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More heartache for Pike River families

Editorial

The identification of human remains in the Pike River mine was the saddest event of the past week.

The finding was announced just two days from the 11th anniversary of the disaster which cost the lives of 29 miners. Police released images to the families that showed the remains of at least two of the men, but also said they could not be recovered because they were in the deepest part of the mine.

Police have been drilling boreholes into the mine as part of a criminal investigation, with the aim of proving or disproving theories from the Royal Commission of Inquiry as to what triggered the first explosion.

In March the Minister Responsible for Pike River Andrew Little said no more funds would be provided for the operation, which has cost $50m.

In September the families dropped a court action fighting the Government's decision to seal the mine, which will be handed over to DoC to become part of the Paparoa National Park.

It leaves the families with only the faint hope of ever getting justice, and understandably angry.

The disaster became something of a political football for a time, with show boating from NZ First leader Winston Peters that he was prepared to enter the mine.

Once again, outside experts have said an attempt to recover the remains is possible, something that only adds to the families' angst.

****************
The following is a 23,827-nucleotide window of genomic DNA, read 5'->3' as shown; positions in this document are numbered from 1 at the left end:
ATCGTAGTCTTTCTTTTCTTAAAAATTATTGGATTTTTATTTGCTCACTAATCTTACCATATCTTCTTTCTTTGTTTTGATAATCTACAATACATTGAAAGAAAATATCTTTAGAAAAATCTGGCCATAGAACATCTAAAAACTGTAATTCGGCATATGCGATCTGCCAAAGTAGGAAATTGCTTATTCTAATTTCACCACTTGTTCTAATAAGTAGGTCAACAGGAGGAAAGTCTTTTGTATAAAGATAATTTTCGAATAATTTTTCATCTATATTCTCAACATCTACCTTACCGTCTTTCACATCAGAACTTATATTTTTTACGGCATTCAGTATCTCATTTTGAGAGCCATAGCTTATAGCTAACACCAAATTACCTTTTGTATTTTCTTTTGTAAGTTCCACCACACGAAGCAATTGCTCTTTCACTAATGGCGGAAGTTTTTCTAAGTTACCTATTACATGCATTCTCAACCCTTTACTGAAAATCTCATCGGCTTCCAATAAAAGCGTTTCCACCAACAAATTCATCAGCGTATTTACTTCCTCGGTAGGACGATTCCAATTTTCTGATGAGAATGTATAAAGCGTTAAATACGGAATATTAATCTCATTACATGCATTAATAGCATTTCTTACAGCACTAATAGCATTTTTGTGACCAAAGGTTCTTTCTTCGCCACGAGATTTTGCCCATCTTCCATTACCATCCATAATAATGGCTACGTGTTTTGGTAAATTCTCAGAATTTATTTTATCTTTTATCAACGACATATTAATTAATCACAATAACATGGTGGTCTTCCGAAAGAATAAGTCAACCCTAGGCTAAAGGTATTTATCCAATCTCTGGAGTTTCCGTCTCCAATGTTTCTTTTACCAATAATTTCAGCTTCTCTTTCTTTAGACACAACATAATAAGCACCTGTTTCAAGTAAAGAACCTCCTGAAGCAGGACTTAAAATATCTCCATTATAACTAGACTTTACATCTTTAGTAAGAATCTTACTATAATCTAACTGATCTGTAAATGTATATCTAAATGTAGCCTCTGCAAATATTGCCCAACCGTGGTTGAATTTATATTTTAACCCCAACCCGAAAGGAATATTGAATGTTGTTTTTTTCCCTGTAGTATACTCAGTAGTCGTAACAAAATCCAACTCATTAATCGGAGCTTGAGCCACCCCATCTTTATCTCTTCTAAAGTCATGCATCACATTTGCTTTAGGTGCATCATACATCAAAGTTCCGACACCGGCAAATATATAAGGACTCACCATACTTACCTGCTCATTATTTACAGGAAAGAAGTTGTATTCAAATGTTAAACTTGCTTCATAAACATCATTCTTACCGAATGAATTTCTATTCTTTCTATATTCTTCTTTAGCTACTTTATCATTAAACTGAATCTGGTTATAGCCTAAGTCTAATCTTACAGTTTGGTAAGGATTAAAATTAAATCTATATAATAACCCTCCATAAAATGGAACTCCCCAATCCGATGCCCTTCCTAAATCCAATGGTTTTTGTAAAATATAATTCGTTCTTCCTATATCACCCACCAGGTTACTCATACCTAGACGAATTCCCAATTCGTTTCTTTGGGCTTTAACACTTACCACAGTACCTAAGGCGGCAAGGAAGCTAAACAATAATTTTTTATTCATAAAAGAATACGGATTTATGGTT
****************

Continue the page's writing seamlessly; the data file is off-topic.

Another distressing image from last week was that of hundreds of refugees, mainly from Iraq and many of them women and children, desperately trying to enter Poland. The group were forced to endure biting cold in the open and the water cannons of Polish police.

Again politics played a role. The authoritarian leader of Belarus Alexander Lukashenko has been accused of luring the refugees to the border in response to sanctions imposed on Belarus by the EU.

Here in New Zealand apprehension about the opening of Auckland continued with the Tai Tokerau Maori Collective saying to “send body bags” if that happened.

The Maori Council has taken an urgent appeal to the Waitangi Tribunal for a decision on the Government's pandemic response as it affects Maori.

The week did not end on a happy note for National Party leader Judith Collins with another poll confirming that ACT continues to take votes from it, and with its leader David Seymour well ahead of her as preferred prime minister.

Finally, events in Paris yesterday ruined an otherwise perfect weekend.